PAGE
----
In the embodiment according to FIG. 1, a supporting body 12 connected to the closure member 7 by a helical spring 13 is provided for supporting the distal nail ends. When the nails 4 shift in the direction of the closure member 7, the helical spring is compressed via the distal nail ends and the shifting is opposed by increased resistance.
In the embodiment according to FIG. 3, the closure member 7 is provided on its side 11 facing the guiding channel with an inclined surface 14 facing upwards on which the distal nail ends are supported. If these distal nail ends slide along the inclined surface 14 due to a shifting of the nails, the curvature of the bone nails 4 consisting of elastic material and thus also the tension with which the bone nails abut the wall of the medullary canal 3 changes, so that the friction on the wall of the medullary canal is increased and the shifting is thus opposed by increased resistance.
The embodiment according to FIG. 5, the side of the closure member 7 facing the guiding channel 6 is provided with a projection 15 formed rotationally symmetrical in relation to the axis of the guiding channel and provided with inclined surfaces 16 on all sides along which the distal nail ends slide during their shifting in the direction to the closure member 7, the curvature of the bone nails consisting of elastic material and thus the resistance to a shifting changing independent of the position which said distal nail ends occupy in the guiding channel 6.
|Brevet cité||Date de dépôt||Date de publication||Déposant||Titre|
|US4712541 *||19 déc. 1986||15 déc. 1987||Howmedica International, Inc.||Bone nail and instruments for the treatment of fractures|
|US4805607 *||3 déc. 1987||21 févr. 1989||Boehringer Mannheim Corporation||Modular intramedullary nail system|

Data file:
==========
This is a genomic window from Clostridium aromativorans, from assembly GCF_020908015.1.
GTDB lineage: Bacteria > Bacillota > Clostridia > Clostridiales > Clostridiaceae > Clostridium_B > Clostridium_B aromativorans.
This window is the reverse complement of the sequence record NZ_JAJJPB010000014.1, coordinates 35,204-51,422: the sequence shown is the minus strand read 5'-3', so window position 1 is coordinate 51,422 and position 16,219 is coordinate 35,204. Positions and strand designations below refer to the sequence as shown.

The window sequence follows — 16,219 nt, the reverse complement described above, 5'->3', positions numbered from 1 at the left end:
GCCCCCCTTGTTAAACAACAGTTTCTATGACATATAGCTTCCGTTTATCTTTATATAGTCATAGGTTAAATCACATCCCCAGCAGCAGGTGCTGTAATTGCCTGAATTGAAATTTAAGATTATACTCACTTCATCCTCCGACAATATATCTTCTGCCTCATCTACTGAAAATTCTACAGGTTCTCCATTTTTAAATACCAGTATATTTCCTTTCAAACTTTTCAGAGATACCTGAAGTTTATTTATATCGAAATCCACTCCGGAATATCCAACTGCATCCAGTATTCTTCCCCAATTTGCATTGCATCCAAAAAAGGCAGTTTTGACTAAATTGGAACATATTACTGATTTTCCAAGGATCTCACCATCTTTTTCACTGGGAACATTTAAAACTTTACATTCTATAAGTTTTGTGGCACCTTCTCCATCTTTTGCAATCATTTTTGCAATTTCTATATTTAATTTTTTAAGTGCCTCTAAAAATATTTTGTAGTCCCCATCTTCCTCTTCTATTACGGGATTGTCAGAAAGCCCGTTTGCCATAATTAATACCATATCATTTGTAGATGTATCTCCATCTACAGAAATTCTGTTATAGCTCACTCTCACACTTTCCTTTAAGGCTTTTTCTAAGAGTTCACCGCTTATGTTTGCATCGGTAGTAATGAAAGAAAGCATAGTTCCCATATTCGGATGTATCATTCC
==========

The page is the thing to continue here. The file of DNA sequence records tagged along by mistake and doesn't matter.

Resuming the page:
|US4915092 *||13 juin 1989||10 avr. 1990||Interprinderea Industria Technico-Medicala||Flexible implants for stable flexible osteosynthesis of femoral tibia fractures and working instrumentation|
|DE824377C *||11 déc. 1949||10 déc. 1951||H C Ernst Pohl Dr Med||Vorrichtung zum Zusammenziehen der Bruchenden eines gebrochenen Roehrenknochens|
|DE2459257A1 *||14 déc. 1974||11 déc. 1975||Josef Dr Med Ender||Gekruemmter knochennagel|
|DE3144210A1 *||4 nov. 1981||11 mai 1983||Mecron Med Prod Gmbh||Device for treating a fracture|
|EP0095990A1 *||31 mai 1983||7 déc. 1983||Société Anonyme TORNIER||Nail for the osteosynthesis of fractures of the femur neck|
|SE576249A *||Titre non disponible|
|WO1981001647A1 *||12 déc. 1980||25 juin 1981||H Ender||Device for relaying and fixing pertrochanteral and subtrochanteral fractures and insert comprised in such device|
|Brevet citant||Date de dépôt||Date de publication||Déposant||Titre|
|US6074392 *||1 sept. 1998||13 juin 2000||Durham; Alfred A.||Method and devices for use in bone fixation procedures|
|US6273892 *||2 sept. 1999||14 août 2001||Hand Innovations, Inc.||Fracture fixation system|
|US6551321||23 juin 2000||22 avr. 2003||Centerpulse Orthopedics Inc.||Flexible intramedullary nail|